The affordable education loan option
South Africans took to social networking site Facebook to vent their anger on Thursday after a man was killed in a shark attack at Kogel Bay, in Cape Town.
US-based documentary maker Chris Fischer, who was in Cape Town filming “Shark Men” for National Geographic, lured sharks to the area by releasing chum (bait) into the ocean.
On the Shark Men Facebook page, South Africans blamed the documentary-makers for the man's death.
“Shame on you! P**s off! So angry, that's my home break where this happened. Hope you, your boat and your life sinks to the deepest parts of the ocean...,” wrote one person.
Another user posted: “Your chumming has just got a kid killed, you were warned but preferred ratings - condolences to the family, RIP.”
Earlier, an eyewitness to the shark attack, surfer Matt Marais, described how a “huge and aggressive” shark seized the body-boarder.
“It was a horror show. It looked like something from the Jaws movie.”
The victim's brother was believed to have been with him in the water when the great white shark, believed to be between four and five metres long, killed him.
The man had been lying on his body-board waiting for a wave to surf when a fin appeared, said Marais.
“I had just got out of the water when I saw the dorsal fin. The shark was huge and aggressive and just went for him, not once but three times.”
Marais said the documentary-makers had released shark bait into the water nearby just five days earlier.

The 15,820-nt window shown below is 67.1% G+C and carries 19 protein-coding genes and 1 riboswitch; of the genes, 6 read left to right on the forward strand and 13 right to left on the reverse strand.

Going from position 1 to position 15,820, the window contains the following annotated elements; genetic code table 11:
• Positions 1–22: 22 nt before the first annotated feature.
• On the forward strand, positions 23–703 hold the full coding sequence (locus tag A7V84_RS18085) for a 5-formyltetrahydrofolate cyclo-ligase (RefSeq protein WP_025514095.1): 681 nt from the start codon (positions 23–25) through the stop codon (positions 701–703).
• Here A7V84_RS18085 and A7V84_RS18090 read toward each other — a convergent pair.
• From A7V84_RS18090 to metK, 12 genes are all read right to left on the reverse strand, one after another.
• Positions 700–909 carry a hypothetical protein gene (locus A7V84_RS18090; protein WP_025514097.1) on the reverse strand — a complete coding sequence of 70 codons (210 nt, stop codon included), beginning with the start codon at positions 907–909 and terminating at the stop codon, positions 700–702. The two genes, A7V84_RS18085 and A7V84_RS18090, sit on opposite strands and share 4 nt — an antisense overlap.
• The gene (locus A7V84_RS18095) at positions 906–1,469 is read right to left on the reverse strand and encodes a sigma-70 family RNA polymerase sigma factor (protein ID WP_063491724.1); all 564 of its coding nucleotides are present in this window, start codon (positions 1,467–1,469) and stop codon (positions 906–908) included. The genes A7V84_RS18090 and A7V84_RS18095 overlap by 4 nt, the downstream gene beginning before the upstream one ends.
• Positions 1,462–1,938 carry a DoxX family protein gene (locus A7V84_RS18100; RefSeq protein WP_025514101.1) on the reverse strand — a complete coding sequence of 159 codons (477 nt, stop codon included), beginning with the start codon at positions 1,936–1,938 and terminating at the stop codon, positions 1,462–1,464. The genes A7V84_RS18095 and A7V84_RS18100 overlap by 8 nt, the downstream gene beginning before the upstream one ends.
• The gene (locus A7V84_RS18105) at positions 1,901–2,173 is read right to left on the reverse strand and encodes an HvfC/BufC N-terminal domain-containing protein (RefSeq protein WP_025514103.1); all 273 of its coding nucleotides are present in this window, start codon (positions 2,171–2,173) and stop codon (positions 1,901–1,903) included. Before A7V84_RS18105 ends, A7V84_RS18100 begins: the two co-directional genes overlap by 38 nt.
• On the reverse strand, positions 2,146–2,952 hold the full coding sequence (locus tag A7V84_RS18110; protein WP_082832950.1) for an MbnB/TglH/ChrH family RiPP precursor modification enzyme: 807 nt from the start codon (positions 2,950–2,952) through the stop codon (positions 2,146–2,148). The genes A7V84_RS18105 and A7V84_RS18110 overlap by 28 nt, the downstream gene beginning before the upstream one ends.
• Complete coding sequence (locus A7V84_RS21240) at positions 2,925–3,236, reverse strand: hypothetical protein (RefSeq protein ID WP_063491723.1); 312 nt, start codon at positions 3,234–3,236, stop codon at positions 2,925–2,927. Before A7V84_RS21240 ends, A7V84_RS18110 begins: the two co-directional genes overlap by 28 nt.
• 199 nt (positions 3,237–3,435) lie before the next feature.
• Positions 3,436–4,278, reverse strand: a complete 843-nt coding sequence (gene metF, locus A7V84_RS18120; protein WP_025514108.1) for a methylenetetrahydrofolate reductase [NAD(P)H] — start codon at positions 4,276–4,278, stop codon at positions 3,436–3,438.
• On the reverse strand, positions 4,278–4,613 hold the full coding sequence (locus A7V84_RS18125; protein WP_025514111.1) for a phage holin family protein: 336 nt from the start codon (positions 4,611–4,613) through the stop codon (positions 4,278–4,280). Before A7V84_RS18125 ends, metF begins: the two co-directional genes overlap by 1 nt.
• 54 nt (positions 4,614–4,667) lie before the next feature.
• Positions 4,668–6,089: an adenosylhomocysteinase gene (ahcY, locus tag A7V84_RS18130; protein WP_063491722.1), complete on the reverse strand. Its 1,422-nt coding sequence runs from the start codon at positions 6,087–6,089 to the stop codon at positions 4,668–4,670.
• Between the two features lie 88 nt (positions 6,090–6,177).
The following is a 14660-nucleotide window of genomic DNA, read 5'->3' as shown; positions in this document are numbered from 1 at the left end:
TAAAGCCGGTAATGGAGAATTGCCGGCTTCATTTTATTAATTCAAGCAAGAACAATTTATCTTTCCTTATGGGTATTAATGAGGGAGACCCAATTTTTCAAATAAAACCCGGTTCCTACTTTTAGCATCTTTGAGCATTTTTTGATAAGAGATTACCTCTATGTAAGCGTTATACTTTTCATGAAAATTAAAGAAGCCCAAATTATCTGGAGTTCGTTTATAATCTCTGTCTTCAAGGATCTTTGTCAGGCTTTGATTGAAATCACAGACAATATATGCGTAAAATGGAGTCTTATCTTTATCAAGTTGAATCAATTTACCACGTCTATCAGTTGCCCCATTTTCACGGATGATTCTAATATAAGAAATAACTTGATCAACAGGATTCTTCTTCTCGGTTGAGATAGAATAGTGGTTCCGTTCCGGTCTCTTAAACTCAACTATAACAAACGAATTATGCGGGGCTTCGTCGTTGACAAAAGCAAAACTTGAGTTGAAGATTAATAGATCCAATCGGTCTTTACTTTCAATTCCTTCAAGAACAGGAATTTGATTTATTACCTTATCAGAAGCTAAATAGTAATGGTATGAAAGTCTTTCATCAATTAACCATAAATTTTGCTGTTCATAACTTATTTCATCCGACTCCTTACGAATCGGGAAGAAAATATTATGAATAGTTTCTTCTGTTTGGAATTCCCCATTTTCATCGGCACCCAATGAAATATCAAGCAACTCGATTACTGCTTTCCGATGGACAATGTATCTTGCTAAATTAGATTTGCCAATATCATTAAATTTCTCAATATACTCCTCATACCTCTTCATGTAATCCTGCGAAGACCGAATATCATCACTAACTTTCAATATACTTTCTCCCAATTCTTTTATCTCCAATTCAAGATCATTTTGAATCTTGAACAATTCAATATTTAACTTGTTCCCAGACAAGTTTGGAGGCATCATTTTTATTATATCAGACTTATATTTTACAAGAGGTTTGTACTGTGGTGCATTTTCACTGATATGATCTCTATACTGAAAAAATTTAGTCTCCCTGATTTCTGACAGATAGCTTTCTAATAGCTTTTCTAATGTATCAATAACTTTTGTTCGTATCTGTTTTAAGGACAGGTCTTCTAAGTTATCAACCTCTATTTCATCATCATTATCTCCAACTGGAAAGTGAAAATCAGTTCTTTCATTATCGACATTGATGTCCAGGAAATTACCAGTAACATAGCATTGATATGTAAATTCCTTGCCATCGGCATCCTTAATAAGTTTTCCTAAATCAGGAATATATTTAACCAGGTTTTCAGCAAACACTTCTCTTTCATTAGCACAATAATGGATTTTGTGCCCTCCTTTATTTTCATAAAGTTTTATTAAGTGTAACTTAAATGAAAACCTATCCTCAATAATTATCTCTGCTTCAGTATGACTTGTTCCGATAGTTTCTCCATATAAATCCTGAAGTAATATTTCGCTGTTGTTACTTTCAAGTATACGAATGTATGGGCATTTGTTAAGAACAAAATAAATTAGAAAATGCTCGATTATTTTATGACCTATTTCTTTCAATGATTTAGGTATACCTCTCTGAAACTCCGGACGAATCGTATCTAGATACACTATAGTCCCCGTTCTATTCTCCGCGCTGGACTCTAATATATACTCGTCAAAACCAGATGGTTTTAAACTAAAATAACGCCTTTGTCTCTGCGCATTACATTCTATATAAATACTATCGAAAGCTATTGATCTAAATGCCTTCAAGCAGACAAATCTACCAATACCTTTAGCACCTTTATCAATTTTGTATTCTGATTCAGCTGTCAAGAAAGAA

Fischer was granted a research permit to film great white sharks in the Cape.
Initially, the Western Cape environmental affairs department, which granted the permit, said the documentary was a once-in-a-lifetime opportunity to gather key research on great white sharks.
However it was cancelled by Biodiversity and Coastal Research director Alan Boyd following news of Thursday's attack.
“This incident is a tremendous tragedy and I'm very shocked. No more field work will be proceeding from here on out.”
When the permit was approved, there were fears that chumming could attract sharks to popular beaches, but Boyd said it would have little effect close to shore.
At the time, Dirk Schmidt, a wildlife photographer and author of “White Sharks”, said it would be prudent for a high shark alert to be issued.
His concern was that up to five tons of chum would be used to attract sharks to the research boat. He said the chum slick could be blown closer to beaches by on-shore winds.
On the Shark Men Facebook page, the attitude towards the show's creators after the attack was one of hostility.
“This is all your fault - don't mess with these sharks unless you are willing to get into the water! You clowns!! Go back to your land of Greed, Insolence and Disrespect!!!” - Sapa